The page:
Man of Steel may be the most epic movie I’ve ever seen, which is a blessing and a curse. With Zack Snyder at the helm, Christopher Nolan producing, and David S. Goyer writing the script, it shouldn’t come as a surprise how massive the scope of the film is. And with Superman as the subject, it shouldn’t be any other way. Henry Cavill is the title character, Superman; born to parents Jor-El (Russell Crowe) and Lara on the world of Krypton. Jor-El is concerned with the planet’s future, as it’s core is unstable. While pleading to the Kryptonian Council to evacuate, General Zod (played brilliantly by Michael Shannon) interrupts, asking for Jor-El’s help in leading a rebellion to take control of Krypton. Obviously Jor-El declines, initiating a war between Zod’s rebels and the rest of Krypton. Jor-El, knowing the end of his planet is eminent, no matter the outcome, steals the genetic codex of the Kryptonian race and infuses it into his son’s DNA; sending his son, Kal-El, to Earth in a spacecraft where he hopes he can find a better life. Kal-El is found by Jonathan and Martha Kent (enduringly played by Kevin Costner and Diane Lane), who name their new son Clark. Thirty years later, Clark is struggling to keep his powers a secret, having to constantly be on the move every time he uses them to do good. Throughout the film, Clark’s struggles of coming to terms with how to handle his power are shown through flashbacks; the last depicting the death of his father, who would rather die than have is son suffer because he revealed himself to the world. In his travels, Clark comes upon Louis Lane, a reporter for the Daily Planet, who eventually unravels Clark’s secret. However, she decides to keep it, knowing that mankind may not understand what Clark is and what his existence on earth means. Meanwhile, General Zod and his rebels were apprehended and banished to the Phantom Zone as punishment, but when Krypton meets it’s eventual demise, General Zod is able to escape from the Phantom Zone, heading for earth in search of the codex. Thus Clark, who soon becomes known as Superman, is drawn into the battle to save Earth and mankind.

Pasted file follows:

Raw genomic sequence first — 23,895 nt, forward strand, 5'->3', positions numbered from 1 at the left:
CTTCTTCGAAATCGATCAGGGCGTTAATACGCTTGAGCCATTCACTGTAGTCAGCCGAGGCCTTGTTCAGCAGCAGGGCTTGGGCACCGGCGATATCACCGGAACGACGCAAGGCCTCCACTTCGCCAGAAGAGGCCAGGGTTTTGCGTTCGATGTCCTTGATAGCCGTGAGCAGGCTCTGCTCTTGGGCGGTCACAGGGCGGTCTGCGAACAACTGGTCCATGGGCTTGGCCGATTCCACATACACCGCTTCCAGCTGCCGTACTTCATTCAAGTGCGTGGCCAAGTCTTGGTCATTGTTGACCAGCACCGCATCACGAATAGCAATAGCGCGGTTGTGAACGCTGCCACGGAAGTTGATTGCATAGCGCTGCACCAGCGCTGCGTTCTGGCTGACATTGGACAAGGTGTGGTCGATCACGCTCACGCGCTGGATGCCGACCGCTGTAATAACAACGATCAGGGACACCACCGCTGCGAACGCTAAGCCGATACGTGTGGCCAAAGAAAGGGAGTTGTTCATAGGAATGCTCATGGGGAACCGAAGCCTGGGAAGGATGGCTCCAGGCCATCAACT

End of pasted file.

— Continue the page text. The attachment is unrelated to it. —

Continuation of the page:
In 2006, Brian Singer directed the return of Superman in the appropriately titled Superman Returns. Picking up the story 5 years after Superman II, Singer opted for a fun,lighter tone that the original movies displayed. Superman graced the bright, primary-colored suit of the comics and original films, while Kevin Spacey hammed it up in his role as Lex Luthor. Critics generally liked the film as well as audience members; grossing $391 million worldwide. So it’s interesting that Singer’s film has largely been forgotten; cast aside for darker, more grounded superhero films like Nolan’s Dark Knight Trilogy and the Iron Man films. Thus, Man of Steel follows in the same vein, and for the most part, is largely successful. It’s only main flaw is also what makes the film so impressive- the sheer scale of the film. Zack Snyder is no newcomer when it comes to large scale action flicks, having previously directed 300, Watchmen, and Sucker Punch. However, the scale of those films pale in comparison to Man of Steel. Even last summer’s Avengers feels smaller when compared to this film. But like The Avengers, the huge scope of the film is needed to sell the idea of indestructible super beings duking it out. A perfect example of why this is important would be in the climatic battle in Thor, where a fight between demigods takes place in a small town in the middle of no where. Mankind never really felt at risk, for it seemed as if the outside world really wasn’t aware of what was happening. Instead, Man of Steel brings the battle to Metropolis, among many other places, causing more destruction than any other action movie combined. And this is where the film falters. Battles seem to go on for forever for no explicable reason than to show off every CGI technique known to man. Man of Steel is a 2.5 hour CGI demo reel, with each subsequent showdown outdoing the last. The action scenes are chaotic and bombastic (as well as the film’s score) without an end in sight. It’s great to see how powerful these beings are, but it soon grows tiresome. Zack Snyder could have easily cut 30 minutes of action out, and the film still would have been impactful. This is mainly due to the acting in the quiet moments between the frenetic action beats. Henry Cavill is perfect as Superman, struggling with his identity and how to embrace the powers he has. He knows that he has the ability to do good, but doing so could also jeopardize his life on earth and how the world will view him. Some of the best moments in Man of Steel are of Clark and his parents. Kevin Costner is excellent as Clark’s father, who wants to see Clark grow up to be great, but not at the risk of the world rejecting him. It’s Clark and Louis’ relationship, however, that seemed a little forced. They hardly interact in the film, and yet in the end, are wrapped in a warm embrace, kissing. It also was a shame that we have to wait till the sequel to see the dorky-reporter alter-ego of Superman and his interactions with Louis that made the original films so great. As for General Zod, Michael Shannon once again proves electric when cast as a villain, yelling and hurling spit whenever he can. It’s a shame we won’t be able to see more of Zod in the future. Overall, Man of Steel was the quintessential summer blockbuster with lots of popcorn-munching entertainment. It was a tad too long, and a tad over the top, but the cast was excellent and the CGI destruction impressive. I found myself wondering how they were going to top it all in the sequel, and then released immediately that that may not be a good thing.